Covid-19 has highlighted a number of things about Canadian socio-economic life. Several months into it all and the data is emerging steadily that ye olde before times, were, you know, maybe not that great for a lot of us.
Housing became decoupled from wages some time ago. Less considered but just as problematic is the relationship between wages and a reasonable level of physical and emotional effort. An economics and personal finance journo gives some thought to whether hard work is really enough. Breaking down the ‘minimum wage work ethic’ mirandmarquit.com
Even a passing glance at Michigan cities Flint and Detroit highlights the problematic side of American water poverty. What a thing, as the temperatures go up and the statues hit the sidewalks in the middle of a pandemic. A significant look into this national quality of life issue starts below:
A brutal police shooting of a mentally ill man has rightly upset Mississauga in recent days. What the hell kind of ‘wellness check’ ends in a fatal shooting? Are we going down the same road as the likes of Chicago? If we are, what exactly is our excuse? Even if you are a really huge fan of police and take a harsh view of life how do you justify this kind of thing?
A bike can be such a friend to a working person. Wouldn’t it be a public good if our built environments and economic systems were friendlier to bikes then? There just might be an opportunity here post-Covid-19.
Grim reading from august commentator on American community James Howard Kunstler. The author of seminal work The Geography of Nowhere sees direct ties between sprawl-lived lives and the gun nihilsm of America. Suburbia has been Kunstler’s thing for decades now and we respect his words. Even if he has become a little reactive, a touch cranky in recent years, any wisdom on this matter is surely welcome and his probably more than many others. The resort to maximum hand-held firepower as a response to one’s environment staggers the imagination and really has for decades now. What to do on this file? Thank the God of your choice this is not Canada, Dear Readers.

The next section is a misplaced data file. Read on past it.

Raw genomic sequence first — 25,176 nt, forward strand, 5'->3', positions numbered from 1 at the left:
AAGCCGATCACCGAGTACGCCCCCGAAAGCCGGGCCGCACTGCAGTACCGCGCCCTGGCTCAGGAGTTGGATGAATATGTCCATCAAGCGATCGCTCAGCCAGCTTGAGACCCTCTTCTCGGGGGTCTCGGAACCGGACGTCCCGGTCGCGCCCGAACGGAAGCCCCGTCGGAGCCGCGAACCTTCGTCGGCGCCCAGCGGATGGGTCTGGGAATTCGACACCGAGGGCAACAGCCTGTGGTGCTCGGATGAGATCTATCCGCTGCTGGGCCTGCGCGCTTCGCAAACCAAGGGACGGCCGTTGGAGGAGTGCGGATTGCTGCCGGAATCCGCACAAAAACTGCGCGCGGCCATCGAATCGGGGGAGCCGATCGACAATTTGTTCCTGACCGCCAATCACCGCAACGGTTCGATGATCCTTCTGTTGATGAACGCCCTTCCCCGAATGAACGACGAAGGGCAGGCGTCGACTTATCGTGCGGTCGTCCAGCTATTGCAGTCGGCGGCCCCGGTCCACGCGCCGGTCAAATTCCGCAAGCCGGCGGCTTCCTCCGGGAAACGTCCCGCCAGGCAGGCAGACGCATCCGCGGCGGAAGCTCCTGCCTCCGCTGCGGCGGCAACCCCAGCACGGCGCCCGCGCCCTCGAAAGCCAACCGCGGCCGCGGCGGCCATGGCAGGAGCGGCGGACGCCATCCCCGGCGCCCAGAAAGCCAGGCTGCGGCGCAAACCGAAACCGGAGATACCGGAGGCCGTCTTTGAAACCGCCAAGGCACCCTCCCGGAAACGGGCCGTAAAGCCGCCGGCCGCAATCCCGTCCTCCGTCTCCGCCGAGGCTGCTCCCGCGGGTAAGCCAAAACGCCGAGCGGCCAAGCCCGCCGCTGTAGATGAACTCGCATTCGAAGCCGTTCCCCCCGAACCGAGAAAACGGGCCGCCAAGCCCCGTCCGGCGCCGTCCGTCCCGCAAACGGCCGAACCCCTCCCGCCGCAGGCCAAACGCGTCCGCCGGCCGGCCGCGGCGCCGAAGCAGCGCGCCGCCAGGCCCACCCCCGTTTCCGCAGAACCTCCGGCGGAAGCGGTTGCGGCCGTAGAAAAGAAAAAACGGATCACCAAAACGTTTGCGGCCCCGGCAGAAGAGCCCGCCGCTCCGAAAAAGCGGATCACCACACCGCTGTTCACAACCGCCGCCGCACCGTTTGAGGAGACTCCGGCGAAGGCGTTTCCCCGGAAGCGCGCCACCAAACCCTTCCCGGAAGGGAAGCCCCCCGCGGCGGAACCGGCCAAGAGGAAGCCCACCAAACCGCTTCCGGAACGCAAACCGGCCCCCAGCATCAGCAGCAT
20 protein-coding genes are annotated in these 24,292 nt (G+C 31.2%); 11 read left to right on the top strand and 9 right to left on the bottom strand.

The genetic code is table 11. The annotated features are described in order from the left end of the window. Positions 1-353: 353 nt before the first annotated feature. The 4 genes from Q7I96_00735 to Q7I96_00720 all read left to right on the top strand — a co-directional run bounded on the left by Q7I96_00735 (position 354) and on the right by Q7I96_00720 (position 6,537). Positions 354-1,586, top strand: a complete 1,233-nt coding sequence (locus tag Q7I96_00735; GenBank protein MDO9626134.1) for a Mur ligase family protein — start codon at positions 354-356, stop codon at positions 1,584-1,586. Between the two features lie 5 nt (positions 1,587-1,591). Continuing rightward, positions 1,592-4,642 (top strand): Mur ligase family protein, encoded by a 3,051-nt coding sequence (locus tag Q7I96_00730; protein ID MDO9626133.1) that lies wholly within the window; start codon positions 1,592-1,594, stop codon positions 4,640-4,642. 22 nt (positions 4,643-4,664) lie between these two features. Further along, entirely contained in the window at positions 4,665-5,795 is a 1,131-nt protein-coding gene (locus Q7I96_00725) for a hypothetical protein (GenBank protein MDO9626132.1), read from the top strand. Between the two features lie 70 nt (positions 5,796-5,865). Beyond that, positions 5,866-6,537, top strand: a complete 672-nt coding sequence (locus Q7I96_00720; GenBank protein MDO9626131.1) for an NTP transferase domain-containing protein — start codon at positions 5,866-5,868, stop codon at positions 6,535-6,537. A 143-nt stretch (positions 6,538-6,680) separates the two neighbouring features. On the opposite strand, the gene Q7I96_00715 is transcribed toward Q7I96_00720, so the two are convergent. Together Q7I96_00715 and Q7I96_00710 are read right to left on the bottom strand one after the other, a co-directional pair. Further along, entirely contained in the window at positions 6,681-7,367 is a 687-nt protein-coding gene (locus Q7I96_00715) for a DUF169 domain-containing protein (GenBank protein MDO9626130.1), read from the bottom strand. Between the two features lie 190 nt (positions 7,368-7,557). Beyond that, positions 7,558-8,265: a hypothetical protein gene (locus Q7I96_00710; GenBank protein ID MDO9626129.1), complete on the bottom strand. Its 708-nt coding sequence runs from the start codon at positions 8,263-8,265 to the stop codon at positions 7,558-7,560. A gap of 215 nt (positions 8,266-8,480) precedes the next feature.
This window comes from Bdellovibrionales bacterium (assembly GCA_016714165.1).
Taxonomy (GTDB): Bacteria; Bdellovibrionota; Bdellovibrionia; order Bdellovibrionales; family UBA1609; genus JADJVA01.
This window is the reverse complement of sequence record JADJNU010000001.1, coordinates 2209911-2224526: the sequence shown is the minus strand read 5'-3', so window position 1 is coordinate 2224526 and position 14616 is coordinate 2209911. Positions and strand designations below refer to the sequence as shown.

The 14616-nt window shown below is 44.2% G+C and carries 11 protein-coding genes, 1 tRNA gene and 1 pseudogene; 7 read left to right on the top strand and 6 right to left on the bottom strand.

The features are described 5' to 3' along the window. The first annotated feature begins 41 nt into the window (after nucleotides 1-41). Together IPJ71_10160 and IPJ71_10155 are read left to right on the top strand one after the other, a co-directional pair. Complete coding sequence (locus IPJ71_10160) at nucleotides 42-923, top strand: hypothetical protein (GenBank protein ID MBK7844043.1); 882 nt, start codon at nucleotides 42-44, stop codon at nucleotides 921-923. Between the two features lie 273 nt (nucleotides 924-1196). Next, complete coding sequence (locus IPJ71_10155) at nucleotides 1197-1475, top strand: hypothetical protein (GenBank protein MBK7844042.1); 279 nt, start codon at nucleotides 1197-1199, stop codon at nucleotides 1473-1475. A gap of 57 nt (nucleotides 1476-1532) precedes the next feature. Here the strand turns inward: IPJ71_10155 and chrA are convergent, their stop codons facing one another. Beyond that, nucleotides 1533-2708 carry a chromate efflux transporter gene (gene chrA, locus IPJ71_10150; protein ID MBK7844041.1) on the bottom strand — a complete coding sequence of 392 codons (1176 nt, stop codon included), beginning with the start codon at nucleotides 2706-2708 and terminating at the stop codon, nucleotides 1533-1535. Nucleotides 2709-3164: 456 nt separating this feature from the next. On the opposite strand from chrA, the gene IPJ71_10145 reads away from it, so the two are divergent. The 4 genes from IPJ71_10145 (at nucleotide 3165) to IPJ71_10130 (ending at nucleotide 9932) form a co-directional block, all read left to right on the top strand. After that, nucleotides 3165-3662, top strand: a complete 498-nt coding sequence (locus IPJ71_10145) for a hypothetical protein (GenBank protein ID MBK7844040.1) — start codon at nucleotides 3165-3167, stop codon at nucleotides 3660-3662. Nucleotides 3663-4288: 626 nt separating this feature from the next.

Back to class, not just for the future workers, heads of families, homebuyers and consumers either. It’s always been about class, kids. Two thought pieces from the Canadian media on a topic they would much prefer to ignore most days. A long one and a short one, both on point. It’s not an ‘affordability crisis’, it’s a class conflict thestar.com
Just as the season begins to turn, though more these days that turning is about the relentless churning of some Category 5 hurricane than the expected memory of back-to-school rituals and soul-soothing autumn colours, advance word comes from Las Vegas of hot futures. The premier example of unsustainable sprawl in North America is now finding out what it is like to be on the public health front line of climate change. What else is it but a public health disaster if you cannot go outside? What if you are kinda stuck outside? How does this quotation grab you from an item in today’s Guardian? ”… homeless people with post-mortem burns from collapsing on hot streets.”
No matter how fractured our collective political lives become most of us would still tend to agree that preventing premature death by any cause is a good idea. Recent data from the United States should therefore interest all of us, regardless of how entrenched in total ideology or total indifference.